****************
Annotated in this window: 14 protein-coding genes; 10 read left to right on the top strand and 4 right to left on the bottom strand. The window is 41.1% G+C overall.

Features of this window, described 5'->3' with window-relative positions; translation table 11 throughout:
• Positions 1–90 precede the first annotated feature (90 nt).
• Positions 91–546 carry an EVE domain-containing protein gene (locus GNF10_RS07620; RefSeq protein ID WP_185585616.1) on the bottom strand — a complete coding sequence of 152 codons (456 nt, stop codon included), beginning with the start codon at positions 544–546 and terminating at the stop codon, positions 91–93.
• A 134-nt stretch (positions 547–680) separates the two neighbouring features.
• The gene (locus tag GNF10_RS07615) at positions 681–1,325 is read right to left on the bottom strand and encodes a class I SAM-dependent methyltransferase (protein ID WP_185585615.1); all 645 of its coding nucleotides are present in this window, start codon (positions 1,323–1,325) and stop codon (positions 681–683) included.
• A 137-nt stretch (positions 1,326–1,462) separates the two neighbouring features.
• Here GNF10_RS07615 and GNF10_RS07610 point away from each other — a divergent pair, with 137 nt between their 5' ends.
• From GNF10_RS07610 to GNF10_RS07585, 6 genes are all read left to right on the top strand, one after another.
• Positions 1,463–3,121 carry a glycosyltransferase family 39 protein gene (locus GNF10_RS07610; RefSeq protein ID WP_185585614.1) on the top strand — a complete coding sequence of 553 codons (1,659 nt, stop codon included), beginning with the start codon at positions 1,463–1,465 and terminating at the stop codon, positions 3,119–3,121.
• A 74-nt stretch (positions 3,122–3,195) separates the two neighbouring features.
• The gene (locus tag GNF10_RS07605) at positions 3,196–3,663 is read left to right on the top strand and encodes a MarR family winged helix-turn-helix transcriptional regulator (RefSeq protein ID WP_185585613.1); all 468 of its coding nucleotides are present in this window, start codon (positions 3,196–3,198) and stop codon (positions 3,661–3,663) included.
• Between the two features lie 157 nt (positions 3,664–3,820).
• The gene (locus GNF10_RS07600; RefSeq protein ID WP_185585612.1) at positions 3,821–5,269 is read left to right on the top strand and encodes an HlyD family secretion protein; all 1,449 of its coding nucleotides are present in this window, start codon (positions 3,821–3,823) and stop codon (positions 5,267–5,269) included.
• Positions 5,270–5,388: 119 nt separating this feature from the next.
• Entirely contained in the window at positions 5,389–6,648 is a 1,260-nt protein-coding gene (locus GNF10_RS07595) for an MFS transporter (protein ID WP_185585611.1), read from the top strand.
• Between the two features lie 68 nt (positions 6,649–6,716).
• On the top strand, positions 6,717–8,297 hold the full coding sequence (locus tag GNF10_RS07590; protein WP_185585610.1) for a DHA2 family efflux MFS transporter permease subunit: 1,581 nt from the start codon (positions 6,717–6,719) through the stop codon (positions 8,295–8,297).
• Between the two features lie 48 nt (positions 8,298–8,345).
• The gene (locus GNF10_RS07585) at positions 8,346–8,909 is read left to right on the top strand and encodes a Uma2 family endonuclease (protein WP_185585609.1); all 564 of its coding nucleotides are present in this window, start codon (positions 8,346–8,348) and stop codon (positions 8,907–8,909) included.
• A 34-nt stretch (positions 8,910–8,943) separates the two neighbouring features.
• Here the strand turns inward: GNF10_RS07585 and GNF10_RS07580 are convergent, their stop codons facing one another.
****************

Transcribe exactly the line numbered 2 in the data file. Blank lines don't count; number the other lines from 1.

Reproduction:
Features of this window, described 5'->3' with window-relative positions; translation table 11 throughout: